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Questions About The Company
7. How would you describe the culture here? What type of people tend to really thrive here, and what type dont do as well?
Sometimes hiring managers are pretty bad at accurately describing the culture on their teams in part because they have a vested interest in seeing it a certain way and in part because they have an inherently different vantage point than their staff members do. For example, Ive heard incorrigible micromanagers tell candidates that they like to give people a lot of independence and autonomy and they probably really believed that about themselves. So take managers descriptions of culture with a heavy grain of salt , but theres still value in hearing what they do and dont emphasize.
But asking about what types of people tend to thrive versus those who tend to struggle can get you more revealing information. Youll often learn what that manager really cares about in their employees, or which traits will set you up to clash with them, or whos likely to bristle at their management style.
8. What do you like about working here?
You can learn a lot by the way interviewers respond to this question. People who genuinely enjoy their jobs and the company will usually have several things they can tell you that they like about working there and will usually sound sincere. But if you get a blank stare or a long silence before your interviewer answers, or the answer is something like the paycheck, consider that a red flag.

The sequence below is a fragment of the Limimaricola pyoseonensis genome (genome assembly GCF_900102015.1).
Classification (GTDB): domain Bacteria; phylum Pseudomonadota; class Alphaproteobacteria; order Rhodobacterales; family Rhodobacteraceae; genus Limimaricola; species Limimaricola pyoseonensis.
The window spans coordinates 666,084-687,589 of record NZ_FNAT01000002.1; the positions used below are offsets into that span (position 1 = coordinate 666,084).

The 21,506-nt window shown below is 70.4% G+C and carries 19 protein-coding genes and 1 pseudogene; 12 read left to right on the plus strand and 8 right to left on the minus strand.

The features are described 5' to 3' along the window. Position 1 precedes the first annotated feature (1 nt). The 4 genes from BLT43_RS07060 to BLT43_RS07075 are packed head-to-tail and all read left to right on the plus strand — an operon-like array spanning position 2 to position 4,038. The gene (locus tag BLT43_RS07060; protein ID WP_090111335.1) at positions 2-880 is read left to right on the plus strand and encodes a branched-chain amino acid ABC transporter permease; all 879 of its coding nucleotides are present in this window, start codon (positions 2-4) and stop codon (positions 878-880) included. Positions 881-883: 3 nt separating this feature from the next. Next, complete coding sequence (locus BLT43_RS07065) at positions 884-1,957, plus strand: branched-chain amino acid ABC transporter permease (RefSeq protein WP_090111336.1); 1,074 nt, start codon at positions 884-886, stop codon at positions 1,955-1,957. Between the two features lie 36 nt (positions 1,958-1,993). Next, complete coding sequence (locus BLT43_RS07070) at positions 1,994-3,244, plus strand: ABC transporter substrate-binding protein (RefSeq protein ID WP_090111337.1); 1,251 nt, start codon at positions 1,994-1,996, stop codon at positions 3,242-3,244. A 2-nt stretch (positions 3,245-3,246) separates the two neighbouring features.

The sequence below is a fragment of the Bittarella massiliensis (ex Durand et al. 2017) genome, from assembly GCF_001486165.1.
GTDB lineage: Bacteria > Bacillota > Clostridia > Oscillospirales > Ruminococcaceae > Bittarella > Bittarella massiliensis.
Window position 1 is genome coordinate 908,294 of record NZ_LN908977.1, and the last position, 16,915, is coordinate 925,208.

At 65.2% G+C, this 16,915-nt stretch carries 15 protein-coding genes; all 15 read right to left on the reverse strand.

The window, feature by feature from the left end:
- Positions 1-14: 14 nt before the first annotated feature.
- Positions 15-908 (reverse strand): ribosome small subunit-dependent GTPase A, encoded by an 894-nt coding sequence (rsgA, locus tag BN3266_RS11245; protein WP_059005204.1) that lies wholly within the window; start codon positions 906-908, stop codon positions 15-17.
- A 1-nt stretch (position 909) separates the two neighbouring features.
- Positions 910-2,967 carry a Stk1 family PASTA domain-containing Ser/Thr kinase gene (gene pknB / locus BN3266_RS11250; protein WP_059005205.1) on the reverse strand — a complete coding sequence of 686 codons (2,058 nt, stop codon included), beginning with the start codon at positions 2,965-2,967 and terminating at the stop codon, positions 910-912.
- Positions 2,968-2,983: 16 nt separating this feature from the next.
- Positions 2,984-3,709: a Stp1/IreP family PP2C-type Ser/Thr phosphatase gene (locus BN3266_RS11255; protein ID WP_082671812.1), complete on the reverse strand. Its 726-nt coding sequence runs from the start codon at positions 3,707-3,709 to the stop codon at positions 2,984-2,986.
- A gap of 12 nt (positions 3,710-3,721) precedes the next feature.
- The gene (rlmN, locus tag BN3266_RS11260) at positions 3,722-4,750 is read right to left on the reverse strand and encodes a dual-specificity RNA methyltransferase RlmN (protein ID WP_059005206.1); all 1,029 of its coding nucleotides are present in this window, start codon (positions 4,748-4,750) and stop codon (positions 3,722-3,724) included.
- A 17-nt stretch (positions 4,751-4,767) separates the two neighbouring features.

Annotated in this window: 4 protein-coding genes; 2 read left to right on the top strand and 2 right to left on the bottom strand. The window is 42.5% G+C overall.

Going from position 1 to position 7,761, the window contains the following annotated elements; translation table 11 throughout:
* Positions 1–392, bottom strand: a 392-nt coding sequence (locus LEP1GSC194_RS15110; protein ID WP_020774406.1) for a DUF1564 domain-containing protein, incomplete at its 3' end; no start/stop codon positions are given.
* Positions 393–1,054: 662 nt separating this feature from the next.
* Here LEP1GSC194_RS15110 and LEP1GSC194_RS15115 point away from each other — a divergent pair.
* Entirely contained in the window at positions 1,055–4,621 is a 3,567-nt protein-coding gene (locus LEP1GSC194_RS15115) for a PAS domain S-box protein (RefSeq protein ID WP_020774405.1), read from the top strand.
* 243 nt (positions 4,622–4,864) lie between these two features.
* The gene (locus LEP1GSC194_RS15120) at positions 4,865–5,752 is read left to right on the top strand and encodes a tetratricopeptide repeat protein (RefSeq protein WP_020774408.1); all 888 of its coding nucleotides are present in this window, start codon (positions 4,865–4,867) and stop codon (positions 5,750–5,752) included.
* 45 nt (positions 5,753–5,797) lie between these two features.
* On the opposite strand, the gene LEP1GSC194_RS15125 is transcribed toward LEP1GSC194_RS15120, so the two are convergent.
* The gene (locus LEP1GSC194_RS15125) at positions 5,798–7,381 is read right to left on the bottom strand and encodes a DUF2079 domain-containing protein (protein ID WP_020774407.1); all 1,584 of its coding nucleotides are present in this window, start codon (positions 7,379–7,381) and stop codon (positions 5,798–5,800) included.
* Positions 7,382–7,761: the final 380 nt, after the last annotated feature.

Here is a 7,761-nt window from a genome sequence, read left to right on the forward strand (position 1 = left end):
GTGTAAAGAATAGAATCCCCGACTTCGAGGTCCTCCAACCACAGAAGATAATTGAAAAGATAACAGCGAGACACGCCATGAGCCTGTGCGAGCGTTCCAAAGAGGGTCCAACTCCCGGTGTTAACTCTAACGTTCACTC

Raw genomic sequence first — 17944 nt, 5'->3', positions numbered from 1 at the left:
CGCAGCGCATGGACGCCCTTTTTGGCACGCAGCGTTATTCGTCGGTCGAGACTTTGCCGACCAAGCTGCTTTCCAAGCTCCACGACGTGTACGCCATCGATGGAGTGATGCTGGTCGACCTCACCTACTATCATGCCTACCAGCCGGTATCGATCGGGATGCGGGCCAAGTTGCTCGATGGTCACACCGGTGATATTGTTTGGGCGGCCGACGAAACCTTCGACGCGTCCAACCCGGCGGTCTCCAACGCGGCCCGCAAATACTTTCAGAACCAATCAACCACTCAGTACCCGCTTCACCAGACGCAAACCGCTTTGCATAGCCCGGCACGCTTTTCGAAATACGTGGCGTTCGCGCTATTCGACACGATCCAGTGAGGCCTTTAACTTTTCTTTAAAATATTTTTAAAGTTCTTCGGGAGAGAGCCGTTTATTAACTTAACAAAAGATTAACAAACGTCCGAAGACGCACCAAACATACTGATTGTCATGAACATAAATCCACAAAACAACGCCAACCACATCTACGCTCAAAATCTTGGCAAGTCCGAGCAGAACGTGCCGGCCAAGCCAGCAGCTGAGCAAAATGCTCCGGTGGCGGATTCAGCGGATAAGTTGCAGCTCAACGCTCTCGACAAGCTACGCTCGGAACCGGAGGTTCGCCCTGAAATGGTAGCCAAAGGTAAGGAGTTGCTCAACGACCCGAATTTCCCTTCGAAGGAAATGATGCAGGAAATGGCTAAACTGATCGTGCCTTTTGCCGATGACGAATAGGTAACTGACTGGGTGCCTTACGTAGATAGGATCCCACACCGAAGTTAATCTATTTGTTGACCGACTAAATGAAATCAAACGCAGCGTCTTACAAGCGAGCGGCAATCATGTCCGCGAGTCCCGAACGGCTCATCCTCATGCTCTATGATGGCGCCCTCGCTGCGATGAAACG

Questions About The Team/people
If you apply for a job in a company, most probably you wont be working alone, but in a team. Of course, each company has its own culture and values, but it is especially your team and your closest colleagues who will create your work environment. It can be friendly, empowering, trustworthy, competitive, etc. Many companies dont let the candidates meet the team before the job contract is signed so take an opportunity during an interview to learn more about the people you will be working with.
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Whats Your Biggest Strength
When talking about strengths, try not to give generic answerseveryone will say theyre a hard worker. Instead, find personal traits and skills earned from experience that set you apart and make you a valuable asset to the company. Keep the job description in mind for this answer and try to highlight the strengths you have that match what theyre looking for.
Rather than simply naming the strength, consider giving an example of a time when youve used it in action or a person has pointed out that strength in you. That way you come across as humble and confident!
‘is There Anything About My Background That Makes You Hesitant To Move Me Forward In The Interview Process’
Hiring managers love when candidates ask this question because it shows a sense of self-awareness.
The response you get may be hard to digest, but it’s better to know now, during the early stages of the interview, so you have a chance to address the employer’s perceptions and change the narrative.
Let’s say you’re told: “I’m worried you might not be happy in this job because it’s not a client-facing position.” You can course-correct by saying, “I understand your concern. But that’s exactly why I’m pursuing this job. I’ve been in client-facing positions for most of my career, and I’m interested in doing something different.”